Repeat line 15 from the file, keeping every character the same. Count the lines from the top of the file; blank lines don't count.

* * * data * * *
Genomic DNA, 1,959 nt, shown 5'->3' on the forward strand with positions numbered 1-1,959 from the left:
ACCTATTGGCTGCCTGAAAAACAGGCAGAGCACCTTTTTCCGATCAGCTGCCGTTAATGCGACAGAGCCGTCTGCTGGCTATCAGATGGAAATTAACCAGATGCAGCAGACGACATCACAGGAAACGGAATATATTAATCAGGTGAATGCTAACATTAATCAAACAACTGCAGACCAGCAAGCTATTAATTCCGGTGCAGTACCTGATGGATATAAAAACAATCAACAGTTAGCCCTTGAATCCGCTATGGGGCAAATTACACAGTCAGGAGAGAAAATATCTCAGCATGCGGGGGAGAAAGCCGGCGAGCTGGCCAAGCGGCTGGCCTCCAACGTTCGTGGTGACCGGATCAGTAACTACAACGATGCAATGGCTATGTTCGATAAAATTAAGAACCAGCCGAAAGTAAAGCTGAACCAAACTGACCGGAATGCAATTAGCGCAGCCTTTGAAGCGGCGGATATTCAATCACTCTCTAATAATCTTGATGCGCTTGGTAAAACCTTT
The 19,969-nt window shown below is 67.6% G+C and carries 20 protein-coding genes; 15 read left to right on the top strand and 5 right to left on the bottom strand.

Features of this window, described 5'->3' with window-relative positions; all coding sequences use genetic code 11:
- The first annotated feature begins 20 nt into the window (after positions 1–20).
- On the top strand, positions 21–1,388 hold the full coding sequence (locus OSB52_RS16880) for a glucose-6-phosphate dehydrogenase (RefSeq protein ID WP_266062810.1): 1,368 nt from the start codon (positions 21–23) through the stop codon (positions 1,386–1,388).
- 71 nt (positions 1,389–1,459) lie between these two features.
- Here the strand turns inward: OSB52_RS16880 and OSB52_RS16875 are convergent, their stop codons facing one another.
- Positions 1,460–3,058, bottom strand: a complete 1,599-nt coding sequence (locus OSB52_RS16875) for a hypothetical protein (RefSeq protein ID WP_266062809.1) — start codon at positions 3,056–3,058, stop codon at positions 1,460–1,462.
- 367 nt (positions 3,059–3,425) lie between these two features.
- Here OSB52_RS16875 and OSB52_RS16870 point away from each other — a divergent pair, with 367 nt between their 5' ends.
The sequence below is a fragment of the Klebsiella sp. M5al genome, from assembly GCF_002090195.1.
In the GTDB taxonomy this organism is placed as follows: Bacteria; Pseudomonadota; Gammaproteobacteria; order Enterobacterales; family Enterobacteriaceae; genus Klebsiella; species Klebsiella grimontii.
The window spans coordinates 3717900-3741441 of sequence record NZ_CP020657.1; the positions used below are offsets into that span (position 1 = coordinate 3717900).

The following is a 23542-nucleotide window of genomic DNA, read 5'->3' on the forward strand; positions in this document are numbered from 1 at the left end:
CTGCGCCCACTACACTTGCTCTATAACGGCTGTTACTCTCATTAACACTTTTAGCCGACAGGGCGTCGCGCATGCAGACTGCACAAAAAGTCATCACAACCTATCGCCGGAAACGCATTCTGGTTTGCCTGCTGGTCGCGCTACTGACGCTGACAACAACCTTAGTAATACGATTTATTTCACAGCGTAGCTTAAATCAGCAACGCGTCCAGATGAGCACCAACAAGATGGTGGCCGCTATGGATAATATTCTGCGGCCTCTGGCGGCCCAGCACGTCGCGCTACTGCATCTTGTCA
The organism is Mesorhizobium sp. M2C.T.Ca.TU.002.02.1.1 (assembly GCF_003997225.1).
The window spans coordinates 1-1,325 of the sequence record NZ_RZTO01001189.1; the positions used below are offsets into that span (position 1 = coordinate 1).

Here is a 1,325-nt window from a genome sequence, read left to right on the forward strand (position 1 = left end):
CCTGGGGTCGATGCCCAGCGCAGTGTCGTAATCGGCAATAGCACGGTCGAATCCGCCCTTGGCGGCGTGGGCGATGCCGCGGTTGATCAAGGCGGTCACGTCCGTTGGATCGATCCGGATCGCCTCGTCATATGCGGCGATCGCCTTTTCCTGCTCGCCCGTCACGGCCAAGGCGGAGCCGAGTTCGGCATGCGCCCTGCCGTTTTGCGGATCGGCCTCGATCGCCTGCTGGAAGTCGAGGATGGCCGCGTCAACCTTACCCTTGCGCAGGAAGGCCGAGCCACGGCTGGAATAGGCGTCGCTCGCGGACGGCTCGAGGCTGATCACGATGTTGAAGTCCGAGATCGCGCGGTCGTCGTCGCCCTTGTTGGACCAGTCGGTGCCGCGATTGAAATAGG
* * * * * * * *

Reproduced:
The following is a 23542-nucleotide window of genomic DNA, read 5'->3' on the forward strand; positions in this document are numbered from 1 at the left end: